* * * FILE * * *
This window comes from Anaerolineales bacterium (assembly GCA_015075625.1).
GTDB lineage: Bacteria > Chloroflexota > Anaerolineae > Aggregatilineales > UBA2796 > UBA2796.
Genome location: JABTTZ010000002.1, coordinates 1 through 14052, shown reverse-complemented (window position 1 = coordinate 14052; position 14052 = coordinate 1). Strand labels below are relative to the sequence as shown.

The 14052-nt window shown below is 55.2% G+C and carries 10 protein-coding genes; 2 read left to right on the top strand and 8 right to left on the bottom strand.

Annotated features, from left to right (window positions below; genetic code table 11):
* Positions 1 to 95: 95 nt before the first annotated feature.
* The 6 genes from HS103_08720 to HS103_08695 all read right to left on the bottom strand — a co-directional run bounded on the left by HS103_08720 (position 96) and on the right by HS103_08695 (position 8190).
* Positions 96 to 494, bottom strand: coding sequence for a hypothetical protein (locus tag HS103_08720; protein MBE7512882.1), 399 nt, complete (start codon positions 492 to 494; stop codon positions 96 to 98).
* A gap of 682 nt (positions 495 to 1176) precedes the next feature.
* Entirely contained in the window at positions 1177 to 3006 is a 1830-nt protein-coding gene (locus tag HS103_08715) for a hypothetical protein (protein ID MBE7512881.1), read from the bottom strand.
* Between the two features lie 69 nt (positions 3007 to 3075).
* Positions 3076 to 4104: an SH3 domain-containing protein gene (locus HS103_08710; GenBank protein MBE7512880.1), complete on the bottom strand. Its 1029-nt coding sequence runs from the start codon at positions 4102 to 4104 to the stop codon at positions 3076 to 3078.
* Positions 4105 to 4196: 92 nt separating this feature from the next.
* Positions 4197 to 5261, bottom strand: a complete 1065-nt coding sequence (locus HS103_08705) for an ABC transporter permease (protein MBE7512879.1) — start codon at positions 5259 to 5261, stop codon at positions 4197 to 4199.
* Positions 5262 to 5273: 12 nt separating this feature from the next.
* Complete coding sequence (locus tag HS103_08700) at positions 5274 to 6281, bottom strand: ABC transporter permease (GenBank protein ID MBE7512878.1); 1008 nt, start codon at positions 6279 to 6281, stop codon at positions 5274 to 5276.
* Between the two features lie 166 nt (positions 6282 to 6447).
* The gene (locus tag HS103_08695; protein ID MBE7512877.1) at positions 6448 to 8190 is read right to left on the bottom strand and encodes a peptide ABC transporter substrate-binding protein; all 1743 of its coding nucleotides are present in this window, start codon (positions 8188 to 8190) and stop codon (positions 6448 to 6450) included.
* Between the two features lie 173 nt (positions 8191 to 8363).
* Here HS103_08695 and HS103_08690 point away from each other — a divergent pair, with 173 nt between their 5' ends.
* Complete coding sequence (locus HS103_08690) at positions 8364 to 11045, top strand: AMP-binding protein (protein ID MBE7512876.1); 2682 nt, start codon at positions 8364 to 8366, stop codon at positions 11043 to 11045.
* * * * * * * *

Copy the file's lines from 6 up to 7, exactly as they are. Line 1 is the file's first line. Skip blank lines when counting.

* Positions 1 to 95: 95 nt before the first annotated feature.
* The 6 genes from HS103_08720 to HS103_08695 all read right to left on the bottom strand — a co-directional run bounded on the left by HS103_08720 (position 96) and on the right by HS103_08695 (position 8190).